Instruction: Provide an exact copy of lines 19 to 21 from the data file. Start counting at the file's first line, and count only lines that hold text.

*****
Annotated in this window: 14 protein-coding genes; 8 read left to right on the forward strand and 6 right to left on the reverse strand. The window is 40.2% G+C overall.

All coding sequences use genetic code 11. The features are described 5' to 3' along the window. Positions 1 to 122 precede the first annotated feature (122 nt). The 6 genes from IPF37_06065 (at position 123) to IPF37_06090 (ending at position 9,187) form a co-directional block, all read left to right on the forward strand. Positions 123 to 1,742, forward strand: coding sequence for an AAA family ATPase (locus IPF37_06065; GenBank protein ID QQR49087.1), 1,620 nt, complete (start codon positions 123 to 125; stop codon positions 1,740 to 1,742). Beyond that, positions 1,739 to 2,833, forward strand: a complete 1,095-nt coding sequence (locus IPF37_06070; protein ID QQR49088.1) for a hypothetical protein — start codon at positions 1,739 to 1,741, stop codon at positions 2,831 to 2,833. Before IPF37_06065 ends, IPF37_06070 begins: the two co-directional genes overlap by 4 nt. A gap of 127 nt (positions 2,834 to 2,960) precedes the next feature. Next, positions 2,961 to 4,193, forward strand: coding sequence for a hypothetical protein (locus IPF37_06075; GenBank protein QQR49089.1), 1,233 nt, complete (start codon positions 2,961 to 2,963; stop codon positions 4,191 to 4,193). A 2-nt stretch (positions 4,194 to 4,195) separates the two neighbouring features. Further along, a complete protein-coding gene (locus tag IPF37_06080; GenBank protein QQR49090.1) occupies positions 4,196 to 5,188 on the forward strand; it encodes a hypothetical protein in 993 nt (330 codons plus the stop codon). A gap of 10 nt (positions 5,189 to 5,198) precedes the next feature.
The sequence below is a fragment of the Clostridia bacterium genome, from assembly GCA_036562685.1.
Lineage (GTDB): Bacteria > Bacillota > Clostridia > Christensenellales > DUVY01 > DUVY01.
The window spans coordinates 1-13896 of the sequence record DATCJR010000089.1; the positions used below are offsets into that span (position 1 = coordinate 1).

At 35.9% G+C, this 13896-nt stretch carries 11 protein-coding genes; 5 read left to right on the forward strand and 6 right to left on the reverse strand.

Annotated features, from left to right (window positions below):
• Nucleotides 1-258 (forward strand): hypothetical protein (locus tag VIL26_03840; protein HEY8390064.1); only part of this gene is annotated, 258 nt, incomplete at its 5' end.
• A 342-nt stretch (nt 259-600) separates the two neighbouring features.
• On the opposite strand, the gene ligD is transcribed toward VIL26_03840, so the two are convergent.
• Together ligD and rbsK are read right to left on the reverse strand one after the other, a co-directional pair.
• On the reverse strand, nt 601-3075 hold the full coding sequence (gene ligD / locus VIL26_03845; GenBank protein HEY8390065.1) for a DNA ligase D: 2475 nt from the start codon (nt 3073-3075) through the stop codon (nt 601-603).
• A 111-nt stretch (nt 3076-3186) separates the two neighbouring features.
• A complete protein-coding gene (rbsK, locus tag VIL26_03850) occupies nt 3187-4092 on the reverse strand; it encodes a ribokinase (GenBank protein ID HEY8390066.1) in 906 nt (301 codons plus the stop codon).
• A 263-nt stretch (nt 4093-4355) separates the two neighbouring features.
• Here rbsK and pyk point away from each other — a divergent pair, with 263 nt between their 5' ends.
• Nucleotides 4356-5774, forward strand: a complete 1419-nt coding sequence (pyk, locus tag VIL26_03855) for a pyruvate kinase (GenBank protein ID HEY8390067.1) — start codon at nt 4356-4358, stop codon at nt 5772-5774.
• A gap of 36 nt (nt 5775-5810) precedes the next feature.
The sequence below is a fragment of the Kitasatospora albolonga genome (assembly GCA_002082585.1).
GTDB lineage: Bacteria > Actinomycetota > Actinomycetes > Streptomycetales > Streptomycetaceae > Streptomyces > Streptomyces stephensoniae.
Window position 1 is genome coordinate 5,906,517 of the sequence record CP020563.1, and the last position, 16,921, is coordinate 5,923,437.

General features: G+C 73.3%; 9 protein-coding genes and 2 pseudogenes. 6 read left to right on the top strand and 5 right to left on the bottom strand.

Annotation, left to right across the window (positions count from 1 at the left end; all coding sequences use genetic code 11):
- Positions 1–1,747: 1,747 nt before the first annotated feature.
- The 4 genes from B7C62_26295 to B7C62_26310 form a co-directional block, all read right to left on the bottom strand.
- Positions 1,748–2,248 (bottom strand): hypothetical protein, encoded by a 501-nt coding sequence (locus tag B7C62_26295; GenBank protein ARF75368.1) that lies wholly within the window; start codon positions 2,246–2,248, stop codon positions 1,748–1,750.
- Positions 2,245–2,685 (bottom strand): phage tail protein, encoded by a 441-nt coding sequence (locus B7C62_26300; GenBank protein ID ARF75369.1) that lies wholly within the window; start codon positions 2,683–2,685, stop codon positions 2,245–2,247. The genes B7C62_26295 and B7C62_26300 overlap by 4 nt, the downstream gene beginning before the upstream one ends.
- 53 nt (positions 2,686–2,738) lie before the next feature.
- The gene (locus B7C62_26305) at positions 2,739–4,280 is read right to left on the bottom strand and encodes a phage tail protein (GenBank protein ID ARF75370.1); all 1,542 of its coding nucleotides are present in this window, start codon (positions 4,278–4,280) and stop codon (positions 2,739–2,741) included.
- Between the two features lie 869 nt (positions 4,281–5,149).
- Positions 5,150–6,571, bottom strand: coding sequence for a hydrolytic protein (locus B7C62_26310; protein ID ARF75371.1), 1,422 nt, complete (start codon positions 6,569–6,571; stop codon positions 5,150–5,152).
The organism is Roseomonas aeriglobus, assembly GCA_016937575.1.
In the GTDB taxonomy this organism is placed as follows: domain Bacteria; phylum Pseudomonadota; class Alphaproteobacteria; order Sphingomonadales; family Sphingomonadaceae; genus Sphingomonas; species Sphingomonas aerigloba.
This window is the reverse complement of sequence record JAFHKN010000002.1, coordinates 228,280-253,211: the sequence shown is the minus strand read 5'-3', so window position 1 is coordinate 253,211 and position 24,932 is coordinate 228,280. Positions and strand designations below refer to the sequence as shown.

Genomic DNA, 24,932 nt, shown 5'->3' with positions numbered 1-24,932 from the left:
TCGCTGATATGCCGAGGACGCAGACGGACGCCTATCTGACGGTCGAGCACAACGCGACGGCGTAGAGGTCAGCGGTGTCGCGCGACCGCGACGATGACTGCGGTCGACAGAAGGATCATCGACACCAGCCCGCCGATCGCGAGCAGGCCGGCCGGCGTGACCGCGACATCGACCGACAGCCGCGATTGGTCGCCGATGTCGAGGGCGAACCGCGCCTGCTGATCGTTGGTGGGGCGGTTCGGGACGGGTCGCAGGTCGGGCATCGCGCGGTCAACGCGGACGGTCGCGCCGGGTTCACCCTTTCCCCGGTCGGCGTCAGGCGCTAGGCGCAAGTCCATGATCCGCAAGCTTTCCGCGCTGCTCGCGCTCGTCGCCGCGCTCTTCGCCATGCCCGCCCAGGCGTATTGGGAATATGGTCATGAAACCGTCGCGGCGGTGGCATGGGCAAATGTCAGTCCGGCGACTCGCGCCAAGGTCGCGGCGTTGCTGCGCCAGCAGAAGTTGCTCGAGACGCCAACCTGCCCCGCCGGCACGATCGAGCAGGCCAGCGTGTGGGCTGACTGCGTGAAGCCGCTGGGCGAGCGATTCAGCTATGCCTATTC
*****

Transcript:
The sequence below is a fragment of the Kitasatospora albolonga genome (assembly GCA_002082585.1).
GTDB lineage: Bacteria > Actinomycetota > Actinomycetes > Streptomycetales > Streptomycetaceae > Streptomyces > Streptomyces stephensoniae.
Window position 1 is genome coordinate 5,906,517 of the sequence record CP020563.1, and the last position, 16,921, is coordinate 5,923,437.